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Anthony Ray Hinton Spent Almost 30 Years on Death Row. Now He Has a Message for White America.

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Anthony Ray Hinton was mowing the lawn at his mother's house in 1985 when Alabama police came to arrest him for 2 murders he did not commit. One took place when he was working the night shift at a Birmingham warehouse. Yet the state won a death sentence, based on 2 bullets it falsely claimed matched a gun found at his mother's home. In his powerful new memoir, "The Sun Does Shine: How I Found Life and Freedom on Death Row," Hinton describes how racism and a system stacked against the poor were the driving forces behind his conviction. He also writes about the unique and unexpected bonds that can form on death row, and in particular about his relationship with Henry Hays, a former Klansman sentenced to death for a notorious lynching in 1981. Hays died in the electric chair in 1997 - 1 of 54 people executed in Alabama while Hinton was on death row.
After almost 30 years, Hinton was finally exonerated in 2015, thanks to the Equal Justice Initiative, or EJI. On April 27…

Tunisia: Death Sentence in Sufi Shrine Killing

Islamist terrorism in Tunisia
Islamist terrorism in Tunisia
The leader of a group of Takfiri Salafists has been sentenced to death for his part in the killing of a guard at a Sufi shrine in the country's southeast.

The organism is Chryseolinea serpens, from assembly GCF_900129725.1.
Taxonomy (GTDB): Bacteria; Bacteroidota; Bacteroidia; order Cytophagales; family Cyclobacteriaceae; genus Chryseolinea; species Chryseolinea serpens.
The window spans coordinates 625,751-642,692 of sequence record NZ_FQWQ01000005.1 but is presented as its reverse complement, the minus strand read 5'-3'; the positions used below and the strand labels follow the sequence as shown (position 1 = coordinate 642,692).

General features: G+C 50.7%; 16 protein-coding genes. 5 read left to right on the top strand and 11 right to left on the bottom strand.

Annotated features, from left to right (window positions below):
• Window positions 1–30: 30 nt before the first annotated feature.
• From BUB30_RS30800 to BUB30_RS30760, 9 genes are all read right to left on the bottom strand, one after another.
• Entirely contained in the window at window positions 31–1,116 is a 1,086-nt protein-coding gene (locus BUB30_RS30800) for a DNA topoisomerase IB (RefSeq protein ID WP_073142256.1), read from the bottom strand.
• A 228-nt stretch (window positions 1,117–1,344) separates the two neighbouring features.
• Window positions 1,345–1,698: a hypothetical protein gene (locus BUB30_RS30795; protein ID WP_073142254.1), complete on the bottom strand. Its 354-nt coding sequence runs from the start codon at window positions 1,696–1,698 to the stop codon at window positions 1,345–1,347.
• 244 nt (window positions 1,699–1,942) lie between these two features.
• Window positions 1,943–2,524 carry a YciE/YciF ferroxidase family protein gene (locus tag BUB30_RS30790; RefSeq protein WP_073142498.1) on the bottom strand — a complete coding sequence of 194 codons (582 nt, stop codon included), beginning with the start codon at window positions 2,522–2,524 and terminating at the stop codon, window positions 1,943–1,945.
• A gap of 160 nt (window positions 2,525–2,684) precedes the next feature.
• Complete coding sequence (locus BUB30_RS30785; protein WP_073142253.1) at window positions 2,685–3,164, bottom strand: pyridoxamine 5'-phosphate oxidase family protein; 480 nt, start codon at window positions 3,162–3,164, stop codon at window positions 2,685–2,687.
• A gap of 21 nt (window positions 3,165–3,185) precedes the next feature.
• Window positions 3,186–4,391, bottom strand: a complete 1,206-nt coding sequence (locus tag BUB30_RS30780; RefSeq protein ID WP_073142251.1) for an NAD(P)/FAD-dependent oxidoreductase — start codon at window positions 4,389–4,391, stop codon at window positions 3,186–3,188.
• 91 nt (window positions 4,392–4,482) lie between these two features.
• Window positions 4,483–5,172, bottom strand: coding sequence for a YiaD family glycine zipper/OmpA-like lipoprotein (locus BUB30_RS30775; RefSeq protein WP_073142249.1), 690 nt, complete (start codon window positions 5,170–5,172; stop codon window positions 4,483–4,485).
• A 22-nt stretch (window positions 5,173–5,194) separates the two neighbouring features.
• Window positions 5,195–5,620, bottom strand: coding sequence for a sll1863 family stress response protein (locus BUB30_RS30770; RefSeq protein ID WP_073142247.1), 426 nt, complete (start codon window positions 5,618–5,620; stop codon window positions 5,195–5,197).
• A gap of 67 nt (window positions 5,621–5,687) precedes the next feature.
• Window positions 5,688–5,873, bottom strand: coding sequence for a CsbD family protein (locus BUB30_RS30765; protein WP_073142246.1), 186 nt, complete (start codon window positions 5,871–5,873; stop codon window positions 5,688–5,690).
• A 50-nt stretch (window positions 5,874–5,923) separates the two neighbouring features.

Others within the group received sentences varying from life imprisonment to five years for their part in the murder.

The Court learned that the unnamed victim had been on duty at the Sufi, Zaouia Sidi Abdelkader shrine at Menzel Bouzelfa (around 60km from the capital) in February of last year when the group of 13 hooded men approached and stabbed him to death.

The court sentenced the group's leader to death for "voluntary homicide." Another member of the group received a sentence of 36 years imprisonment for involvement in the murder. The remainder of the group received sentences varying between 5 and 10 years, with 3 acquitted.

Although it is still permitted by law, Tunisia voted in favor of the 2012 UN General Assembly moratorium on executions, with no executions having taken place since 1991. Prior to the moratorium, 135 executions occurred within Tunisia, the majority under former President Habib Bourguiba. However, though unused, the sentence remains upon the statute books as the Courts' stiffest sanction.

The death penalty is opposed on principle by many human rights groups. Speaking of its application in terrorist cases, Lotfi Azouz, Director of Amnesty International in Tunis said, "When a Terrorist commits a serious crime, they do so expecting death. This is their mindset. They expect to be a martyr and be sent to heaven, so the death penalty is actually working in their favor."

Sufism is sometimes regarded as the mystical dimension of Islam, cantering upon the internal spirituality of the individual. Sufism involves the search for divine love, which is believed to lead to the path of spiritual awakening.

Given its strong focus upon the internal, as well as the building of shrines to prominent Sufists, conservative and radical preachers tend to claim the sect is heretical and opposed to the fundamental teachings of the Qu'ran.

Source: tunisia-live.net, June 17, 2016

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